In addition, section 1102(b) of the Act requires us to prepare a regulatory impact analysis if a rule may have a significant impact on the operations of a substantial number of small rural hospitals. This analysis must conform to the provisions of section 603 of the RFA. For purposes of section 1102(b) of the Act, we define a small rural hospital as a hospital that is located outside of a Metropolitan Statistical Area and has fewer than 100 beds.
Section 202 of the Unfunded Mandates Reform Act of 1995 also requires that agencies assess anticipated costs and benefits before issuing any rule that may result in expenditure in any 1 year by State, local, or tribal governments, in the aggregate, or by the private sector, of $110 million.
This document withdraws all provisions of the proposed rule pertaining to upgraded durable medical equipment (DME) that we published in the Federal Register on April 27, 2000. Start Printed Page 21618This withdrawal document will not have an impact of $110 million or more annually. Neither is this document expected to impose an unfunded mandate on States exceeding $110 million annually. Therefore, we have not prepared an analysis of cost and benefits as required by E.O. 12866 and the Unfunded Mandates Act for rules with significant economic impacts or that impose significant unfunded mandates on States. Also, we believe this withdrawal document will have very little direct impact on small entities as defined under the RFA or on small rural hospitals as defined under section 1102(b) of the Social Security Act. For these reasons, we are not preparing analyses for either the RFA or section 1102(b) of the Act because we have determined, and we certify, that this rule will not have a significant economic impact on a substantial number of small entities or a significant impact on the operations of a substantial number of small rural hospitals.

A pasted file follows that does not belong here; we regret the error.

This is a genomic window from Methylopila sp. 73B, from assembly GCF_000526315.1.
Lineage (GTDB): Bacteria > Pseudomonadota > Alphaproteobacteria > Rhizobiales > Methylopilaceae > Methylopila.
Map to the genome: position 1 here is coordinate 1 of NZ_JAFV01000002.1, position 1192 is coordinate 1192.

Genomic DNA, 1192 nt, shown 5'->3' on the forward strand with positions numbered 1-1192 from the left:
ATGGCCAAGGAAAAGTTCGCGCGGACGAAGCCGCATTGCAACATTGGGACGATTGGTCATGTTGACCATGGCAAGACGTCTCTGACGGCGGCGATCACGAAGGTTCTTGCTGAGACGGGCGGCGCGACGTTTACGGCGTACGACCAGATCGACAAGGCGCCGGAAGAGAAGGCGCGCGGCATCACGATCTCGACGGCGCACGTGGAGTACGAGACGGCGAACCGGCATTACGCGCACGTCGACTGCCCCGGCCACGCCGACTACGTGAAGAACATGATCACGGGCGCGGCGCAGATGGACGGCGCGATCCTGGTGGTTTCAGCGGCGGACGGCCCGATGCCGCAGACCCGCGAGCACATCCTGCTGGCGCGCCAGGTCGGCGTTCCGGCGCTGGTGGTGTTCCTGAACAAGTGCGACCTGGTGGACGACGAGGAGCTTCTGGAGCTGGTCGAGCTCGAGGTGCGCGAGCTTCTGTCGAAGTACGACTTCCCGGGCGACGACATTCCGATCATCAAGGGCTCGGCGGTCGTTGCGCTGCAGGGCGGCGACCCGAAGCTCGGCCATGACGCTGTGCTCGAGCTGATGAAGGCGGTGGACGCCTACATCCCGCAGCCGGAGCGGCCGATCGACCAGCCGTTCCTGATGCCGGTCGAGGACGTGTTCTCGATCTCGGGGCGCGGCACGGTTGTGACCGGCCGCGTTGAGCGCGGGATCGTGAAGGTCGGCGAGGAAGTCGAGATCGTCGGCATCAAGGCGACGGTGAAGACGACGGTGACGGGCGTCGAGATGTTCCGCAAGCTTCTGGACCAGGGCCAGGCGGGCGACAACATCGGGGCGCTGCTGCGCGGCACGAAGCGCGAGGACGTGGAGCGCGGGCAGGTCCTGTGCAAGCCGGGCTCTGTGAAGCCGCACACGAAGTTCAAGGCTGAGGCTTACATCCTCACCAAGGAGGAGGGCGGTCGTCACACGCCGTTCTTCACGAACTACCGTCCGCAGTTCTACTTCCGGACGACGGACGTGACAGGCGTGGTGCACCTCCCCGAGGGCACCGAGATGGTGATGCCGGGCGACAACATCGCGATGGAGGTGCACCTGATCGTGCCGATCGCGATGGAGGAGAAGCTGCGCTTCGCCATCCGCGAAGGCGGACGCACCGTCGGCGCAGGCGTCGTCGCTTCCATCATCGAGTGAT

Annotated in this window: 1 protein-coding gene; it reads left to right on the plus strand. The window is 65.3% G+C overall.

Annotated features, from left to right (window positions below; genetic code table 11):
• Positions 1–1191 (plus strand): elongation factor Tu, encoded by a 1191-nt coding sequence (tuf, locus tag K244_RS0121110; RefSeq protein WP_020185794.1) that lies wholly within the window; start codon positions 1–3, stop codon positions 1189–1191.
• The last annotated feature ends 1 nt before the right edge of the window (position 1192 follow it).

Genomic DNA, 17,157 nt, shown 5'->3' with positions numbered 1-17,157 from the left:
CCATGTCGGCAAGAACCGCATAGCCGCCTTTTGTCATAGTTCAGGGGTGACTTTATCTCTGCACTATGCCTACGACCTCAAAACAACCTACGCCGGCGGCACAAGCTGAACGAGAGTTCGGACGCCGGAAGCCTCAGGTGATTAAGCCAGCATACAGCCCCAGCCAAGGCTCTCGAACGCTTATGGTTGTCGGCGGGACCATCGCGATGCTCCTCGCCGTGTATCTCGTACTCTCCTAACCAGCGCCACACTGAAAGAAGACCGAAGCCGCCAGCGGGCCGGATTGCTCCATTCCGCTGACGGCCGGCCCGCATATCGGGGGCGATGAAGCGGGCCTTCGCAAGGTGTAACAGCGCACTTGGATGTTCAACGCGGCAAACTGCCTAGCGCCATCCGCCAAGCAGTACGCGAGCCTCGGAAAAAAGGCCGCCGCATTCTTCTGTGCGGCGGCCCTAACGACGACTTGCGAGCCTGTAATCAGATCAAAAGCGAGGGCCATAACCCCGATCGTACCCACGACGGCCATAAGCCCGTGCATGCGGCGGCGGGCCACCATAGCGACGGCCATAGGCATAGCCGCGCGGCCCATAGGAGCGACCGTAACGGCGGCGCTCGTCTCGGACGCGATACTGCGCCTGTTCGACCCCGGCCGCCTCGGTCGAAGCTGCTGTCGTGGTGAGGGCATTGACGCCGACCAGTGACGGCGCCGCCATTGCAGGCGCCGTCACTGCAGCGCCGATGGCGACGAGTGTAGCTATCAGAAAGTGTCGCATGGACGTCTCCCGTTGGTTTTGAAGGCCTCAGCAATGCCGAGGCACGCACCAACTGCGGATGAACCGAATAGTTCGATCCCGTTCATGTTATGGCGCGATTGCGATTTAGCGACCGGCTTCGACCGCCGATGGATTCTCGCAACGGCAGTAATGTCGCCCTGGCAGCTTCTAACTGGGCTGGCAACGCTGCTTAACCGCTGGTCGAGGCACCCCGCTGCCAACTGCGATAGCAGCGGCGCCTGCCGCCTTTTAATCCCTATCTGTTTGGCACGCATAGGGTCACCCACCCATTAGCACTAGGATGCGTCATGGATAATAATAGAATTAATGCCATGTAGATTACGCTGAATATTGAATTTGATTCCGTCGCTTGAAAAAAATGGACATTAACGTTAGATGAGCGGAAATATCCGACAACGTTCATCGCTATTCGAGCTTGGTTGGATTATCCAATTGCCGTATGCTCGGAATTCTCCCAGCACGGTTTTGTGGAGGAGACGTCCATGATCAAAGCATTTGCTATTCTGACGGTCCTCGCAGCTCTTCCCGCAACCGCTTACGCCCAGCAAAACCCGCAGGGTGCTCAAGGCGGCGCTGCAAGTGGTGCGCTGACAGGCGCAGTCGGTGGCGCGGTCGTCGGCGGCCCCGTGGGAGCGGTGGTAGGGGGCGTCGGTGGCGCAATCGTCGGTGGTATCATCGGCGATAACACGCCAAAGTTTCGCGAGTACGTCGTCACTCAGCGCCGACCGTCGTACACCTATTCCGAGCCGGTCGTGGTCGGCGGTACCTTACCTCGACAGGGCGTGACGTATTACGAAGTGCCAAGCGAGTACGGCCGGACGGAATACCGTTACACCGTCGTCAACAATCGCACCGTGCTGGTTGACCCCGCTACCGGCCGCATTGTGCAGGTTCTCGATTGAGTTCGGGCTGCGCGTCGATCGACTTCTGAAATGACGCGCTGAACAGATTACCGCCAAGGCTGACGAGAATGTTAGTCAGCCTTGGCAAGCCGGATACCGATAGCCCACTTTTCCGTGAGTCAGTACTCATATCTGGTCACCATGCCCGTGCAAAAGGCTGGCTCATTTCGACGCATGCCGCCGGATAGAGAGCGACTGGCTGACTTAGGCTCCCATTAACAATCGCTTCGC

Executive Order 13132 establishes certain requirements that an agency must meet when it promulgates a proposed rule (and subsequent final rule) that imposes substantial direct requirement costs on State and local governments, preempts State law, or otherwise has Federalism implications. This document will not have a substantial effect on State or local governments.
In accordance with the provisions of Executive Order 12866, this regulation was reviewed by the Office of Management and Budget.
III. Collection of Information Requirements
As stated above, we are withdrawing this proposed rule because we recently implemented the ABN process by which suppliers may bill on an assignment basis for upgraded DME. The supplier can now use ABN to inform beneficiaries they may be responsible for payment for items since the supplier expects Medicare payment for these items to be denied. On October 12, 2001 and February 19, 2002 we published notices in the Federal Register announcing that we are seeking Paperwork Reduction Act reapproval of the ABN, approved under OMB number 0938-0566, with a current expiration date of April 31, 2002.Start Signature
(Catalog of Federal Domestic Assistance Program No. 93.774, Medicare—Supplementary Medical Insurance Program)
Dated: November 21, 2001.
Thomas A. Scully,
Administrator, Centers for Medicare & Medicaid Services.
Approved: February 22, 2002.
Tommy G. Thompson,
[FR Doc. 02-10648 Filed 4-26-02; 12:04 pm]
BILLING CODE 4120-01-P